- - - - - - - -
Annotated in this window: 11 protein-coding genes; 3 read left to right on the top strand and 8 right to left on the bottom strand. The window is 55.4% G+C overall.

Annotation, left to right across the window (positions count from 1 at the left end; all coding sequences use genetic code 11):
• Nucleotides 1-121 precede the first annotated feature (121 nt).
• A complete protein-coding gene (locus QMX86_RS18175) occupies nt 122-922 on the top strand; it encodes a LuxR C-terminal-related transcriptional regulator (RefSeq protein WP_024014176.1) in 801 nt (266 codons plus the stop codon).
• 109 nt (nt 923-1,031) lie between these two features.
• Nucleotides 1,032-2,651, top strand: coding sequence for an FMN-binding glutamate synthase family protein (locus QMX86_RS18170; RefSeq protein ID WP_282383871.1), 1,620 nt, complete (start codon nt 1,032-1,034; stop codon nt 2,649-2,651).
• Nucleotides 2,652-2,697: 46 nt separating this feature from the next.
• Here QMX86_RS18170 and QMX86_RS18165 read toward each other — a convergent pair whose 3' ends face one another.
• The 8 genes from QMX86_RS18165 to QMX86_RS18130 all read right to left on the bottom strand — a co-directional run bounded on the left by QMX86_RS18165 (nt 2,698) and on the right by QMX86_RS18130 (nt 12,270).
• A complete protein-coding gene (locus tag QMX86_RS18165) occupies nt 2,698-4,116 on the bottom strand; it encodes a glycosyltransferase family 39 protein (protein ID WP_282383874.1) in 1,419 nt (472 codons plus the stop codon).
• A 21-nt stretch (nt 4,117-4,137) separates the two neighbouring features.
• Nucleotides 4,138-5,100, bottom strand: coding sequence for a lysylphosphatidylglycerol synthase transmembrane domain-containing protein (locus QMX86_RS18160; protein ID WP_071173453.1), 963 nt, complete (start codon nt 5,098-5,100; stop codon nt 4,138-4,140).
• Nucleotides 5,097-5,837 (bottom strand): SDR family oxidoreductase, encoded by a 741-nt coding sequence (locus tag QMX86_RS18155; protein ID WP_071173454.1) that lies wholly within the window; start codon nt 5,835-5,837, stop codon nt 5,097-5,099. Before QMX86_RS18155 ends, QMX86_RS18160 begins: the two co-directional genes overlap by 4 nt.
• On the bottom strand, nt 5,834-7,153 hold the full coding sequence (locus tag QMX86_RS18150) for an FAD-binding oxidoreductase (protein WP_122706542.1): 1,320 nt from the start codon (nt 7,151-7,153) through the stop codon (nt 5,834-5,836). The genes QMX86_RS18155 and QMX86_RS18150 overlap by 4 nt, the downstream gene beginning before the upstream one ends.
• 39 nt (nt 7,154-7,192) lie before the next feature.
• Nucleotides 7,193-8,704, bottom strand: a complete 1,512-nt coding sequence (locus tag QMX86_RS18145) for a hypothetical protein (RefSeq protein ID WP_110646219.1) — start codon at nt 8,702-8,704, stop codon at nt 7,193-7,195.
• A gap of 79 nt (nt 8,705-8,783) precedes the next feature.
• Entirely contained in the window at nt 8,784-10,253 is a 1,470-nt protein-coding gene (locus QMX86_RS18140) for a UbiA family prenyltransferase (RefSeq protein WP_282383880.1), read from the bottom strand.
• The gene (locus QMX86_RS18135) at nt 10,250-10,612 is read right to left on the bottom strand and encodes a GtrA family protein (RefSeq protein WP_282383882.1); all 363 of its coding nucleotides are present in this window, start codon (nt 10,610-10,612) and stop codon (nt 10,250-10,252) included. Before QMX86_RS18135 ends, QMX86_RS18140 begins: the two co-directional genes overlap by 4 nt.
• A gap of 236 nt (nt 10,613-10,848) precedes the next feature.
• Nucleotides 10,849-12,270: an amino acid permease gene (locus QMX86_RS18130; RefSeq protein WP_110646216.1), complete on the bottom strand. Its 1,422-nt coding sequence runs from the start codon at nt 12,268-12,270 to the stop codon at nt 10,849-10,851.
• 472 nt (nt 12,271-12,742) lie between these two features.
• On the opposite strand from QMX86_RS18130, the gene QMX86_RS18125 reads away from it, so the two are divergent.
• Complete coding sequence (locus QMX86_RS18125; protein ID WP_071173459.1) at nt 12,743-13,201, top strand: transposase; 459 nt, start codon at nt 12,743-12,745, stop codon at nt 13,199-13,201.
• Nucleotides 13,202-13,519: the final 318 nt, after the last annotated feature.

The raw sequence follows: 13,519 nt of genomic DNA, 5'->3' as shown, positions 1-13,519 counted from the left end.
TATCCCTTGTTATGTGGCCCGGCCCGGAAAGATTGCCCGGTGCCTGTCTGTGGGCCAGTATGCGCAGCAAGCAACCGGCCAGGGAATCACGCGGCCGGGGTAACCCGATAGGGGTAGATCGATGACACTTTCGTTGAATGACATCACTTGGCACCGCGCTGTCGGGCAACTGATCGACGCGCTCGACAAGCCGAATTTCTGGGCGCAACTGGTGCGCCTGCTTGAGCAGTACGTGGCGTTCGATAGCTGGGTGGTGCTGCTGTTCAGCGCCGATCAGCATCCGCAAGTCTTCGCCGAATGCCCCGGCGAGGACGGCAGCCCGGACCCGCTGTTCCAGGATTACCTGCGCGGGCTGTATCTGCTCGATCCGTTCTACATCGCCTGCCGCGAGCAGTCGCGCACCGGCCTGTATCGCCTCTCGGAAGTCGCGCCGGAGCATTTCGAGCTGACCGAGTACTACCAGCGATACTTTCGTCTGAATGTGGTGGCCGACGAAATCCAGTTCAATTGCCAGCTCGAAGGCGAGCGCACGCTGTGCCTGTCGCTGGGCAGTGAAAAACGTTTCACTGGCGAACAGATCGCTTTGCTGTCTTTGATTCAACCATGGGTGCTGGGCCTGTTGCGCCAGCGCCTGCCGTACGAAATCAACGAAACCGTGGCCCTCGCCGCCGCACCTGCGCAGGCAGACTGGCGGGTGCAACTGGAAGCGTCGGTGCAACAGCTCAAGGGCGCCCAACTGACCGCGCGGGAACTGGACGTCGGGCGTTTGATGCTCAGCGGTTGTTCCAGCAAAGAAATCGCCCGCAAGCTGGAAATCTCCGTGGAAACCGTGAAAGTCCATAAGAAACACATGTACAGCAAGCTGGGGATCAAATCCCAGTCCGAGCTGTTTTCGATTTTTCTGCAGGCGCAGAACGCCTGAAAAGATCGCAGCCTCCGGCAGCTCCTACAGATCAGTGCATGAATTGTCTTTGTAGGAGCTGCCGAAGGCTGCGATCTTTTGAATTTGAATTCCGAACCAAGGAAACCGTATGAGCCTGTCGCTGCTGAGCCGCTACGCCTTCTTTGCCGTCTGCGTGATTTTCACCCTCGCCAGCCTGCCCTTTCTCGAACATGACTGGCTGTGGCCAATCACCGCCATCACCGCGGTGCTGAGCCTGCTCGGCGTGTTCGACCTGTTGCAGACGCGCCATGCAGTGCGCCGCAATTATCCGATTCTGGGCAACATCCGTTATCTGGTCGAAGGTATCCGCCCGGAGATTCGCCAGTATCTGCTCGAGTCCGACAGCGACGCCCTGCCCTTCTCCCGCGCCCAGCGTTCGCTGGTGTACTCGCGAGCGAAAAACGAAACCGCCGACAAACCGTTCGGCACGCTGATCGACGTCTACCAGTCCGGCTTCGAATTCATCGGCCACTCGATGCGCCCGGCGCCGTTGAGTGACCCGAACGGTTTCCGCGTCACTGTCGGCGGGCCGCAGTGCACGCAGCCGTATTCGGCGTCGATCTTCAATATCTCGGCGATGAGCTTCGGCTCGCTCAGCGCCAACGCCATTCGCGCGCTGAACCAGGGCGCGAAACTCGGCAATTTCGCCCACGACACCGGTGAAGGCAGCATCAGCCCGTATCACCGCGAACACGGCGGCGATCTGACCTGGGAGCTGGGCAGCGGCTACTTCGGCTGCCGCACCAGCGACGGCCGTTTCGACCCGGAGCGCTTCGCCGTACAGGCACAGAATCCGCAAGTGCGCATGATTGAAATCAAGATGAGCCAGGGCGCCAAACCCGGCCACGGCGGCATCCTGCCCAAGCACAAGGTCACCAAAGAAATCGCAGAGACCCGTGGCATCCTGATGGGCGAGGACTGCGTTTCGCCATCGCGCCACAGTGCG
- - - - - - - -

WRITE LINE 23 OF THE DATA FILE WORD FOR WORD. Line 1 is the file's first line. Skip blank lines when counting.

• On the opposite strand from QMX86_RS18130, the gene QMX86_RS18125 reads away from it, so the two are divergent.